Far be it for me to profess to be an expert on this, but from my reading of the Alaska forum you might be lucky to see it from central to northern Alaska, so maybe the answer might be in the Northwest Territories or Yukon from Edmonton.
The Northern Lights (aurora borealis) are an atmospheric phenomenon, and very hard to predict. Research has shown that the auroral activity is cyclic, and peaks about every 11 years. The next peak period is 2013.
While a more northern location will be of some help in seeing them, there is never any guarantee. Areas that are not subject to “light pollution” are the best.
The most often times to see the Aurora is from September to October and from March to April. Usually the best time of night (on clear nights) is midnight local time.
For more information;
Excellent links thank you very much for your help
I saw THE BEST northern lights show of my life while living in a small town only about 25 km outside of Edmonton. ( New Sarepta ) I've also seen them as far south as Nanton, but the ones outside of Redmonton beat anything I've seen in Rainbow lake , Anzac, etc... Maybe just a pure luck thing... who knows.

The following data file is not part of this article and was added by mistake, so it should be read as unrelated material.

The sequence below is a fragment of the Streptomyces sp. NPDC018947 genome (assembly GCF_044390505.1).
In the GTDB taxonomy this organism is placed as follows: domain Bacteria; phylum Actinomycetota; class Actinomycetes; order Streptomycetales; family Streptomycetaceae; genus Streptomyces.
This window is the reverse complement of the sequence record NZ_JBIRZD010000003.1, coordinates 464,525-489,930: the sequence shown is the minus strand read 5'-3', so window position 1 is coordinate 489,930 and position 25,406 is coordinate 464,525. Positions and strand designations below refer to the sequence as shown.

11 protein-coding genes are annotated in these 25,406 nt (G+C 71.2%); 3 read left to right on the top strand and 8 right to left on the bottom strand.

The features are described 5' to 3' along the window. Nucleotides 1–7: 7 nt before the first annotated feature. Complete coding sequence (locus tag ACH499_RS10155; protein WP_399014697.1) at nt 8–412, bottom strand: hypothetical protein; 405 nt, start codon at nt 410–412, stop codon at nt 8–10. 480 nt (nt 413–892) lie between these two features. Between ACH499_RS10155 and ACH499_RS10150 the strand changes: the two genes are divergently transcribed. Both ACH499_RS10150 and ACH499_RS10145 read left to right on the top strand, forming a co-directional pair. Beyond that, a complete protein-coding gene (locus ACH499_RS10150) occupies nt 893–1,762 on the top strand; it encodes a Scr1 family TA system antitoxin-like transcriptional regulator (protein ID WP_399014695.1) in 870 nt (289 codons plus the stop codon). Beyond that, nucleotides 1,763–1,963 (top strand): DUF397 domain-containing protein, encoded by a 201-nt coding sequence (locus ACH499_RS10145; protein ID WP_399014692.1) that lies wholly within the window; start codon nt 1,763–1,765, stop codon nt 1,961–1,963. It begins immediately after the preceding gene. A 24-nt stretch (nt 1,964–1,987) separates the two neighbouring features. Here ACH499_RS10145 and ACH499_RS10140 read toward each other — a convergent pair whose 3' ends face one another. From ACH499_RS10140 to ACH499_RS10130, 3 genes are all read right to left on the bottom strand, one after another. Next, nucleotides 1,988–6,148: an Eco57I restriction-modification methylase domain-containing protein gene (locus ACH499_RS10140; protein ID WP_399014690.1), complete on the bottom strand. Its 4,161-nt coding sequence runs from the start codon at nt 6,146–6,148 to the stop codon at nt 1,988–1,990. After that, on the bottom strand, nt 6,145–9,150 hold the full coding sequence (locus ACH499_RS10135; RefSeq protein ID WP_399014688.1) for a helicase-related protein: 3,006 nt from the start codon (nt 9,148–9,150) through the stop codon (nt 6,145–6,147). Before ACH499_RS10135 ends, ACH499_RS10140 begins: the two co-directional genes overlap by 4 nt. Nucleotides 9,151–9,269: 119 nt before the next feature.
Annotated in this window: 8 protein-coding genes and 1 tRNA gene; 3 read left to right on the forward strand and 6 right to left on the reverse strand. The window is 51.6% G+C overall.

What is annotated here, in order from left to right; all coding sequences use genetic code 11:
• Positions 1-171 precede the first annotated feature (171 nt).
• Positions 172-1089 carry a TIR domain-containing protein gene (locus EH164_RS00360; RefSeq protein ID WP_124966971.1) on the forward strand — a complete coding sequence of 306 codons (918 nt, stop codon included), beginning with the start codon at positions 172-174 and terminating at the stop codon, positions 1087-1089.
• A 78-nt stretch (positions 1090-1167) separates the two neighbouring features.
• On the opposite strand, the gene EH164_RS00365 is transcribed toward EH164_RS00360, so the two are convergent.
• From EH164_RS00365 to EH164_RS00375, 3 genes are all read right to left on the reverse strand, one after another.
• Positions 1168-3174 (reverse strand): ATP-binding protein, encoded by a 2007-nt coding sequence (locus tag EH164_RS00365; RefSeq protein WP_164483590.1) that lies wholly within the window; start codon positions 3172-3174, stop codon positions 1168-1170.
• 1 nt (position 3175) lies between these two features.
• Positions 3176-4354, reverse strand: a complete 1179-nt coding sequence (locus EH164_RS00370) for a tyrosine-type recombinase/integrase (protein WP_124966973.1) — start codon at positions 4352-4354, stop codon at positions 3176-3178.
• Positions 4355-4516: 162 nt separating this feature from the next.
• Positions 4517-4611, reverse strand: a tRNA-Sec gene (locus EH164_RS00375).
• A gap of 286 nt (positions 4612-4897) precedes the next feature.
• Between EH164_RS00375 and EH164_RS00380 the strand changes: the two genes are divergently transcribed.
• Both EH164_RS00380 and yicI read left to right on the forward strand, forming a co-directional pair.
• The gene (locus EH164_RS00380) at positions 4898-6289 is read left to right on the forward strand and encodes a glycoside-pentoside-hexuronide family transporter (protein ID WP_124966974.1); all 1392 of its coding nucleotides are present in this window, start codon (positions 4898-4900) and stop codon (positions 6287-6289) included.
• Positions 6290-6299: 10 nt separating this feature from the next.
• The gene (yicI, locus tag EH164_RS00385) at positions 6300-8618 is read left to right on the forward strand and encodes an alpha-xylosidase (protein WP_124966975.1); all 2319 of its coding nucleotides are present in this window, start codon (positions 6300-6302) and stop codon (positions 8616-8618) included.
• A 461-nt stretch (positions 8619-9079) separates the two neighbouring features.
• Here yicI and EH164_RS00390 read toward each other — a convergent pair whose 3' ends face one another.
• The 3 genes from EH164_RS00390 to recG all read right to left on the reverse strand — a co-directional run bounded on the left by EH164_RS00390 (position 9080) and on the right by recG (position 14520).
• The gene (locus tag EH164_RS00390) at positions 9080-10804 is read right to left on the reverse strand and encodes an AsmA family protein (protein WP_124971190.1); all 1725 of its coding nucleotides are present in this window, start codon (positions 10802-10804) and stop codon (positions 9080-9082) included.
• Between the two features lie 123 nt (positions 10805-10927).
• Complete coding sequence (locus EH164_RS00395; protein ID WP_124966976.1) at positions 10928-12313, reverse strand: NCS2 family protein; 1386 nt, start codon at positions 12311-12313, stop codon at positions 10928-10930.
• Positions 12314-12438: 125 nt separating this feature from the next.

Thank you for taking the time to post in this thread.
When they occur, I can see the Northern Lights from my back deck & I live in the city although close to the outskirts. Best bet is to get out of the city to the north or east (I say east because that's the direction I often see them in) and of course the further north you go the better. It's a pretty hit & miss thing with no real way to predict when they will occur. I wouldn't say seeing them is rare but it certainly isn't a nightly or regular happening.
Due to the great responses above, I apologise for my first reply to your question. This certainly shows that I should limit myself to actual knowledge, and not an assumed situation.
(Insert red face here)
Elk Island National Park is located about 45 minutes east of Edmonton on highway 16. It has been designated a dark sky preserve, meaning that measures have been taken to minimize the light pollution within the park. It would be the best location near Edmonton to try and catch the northen lights (although, as previous posters have said they are highly unpredictable).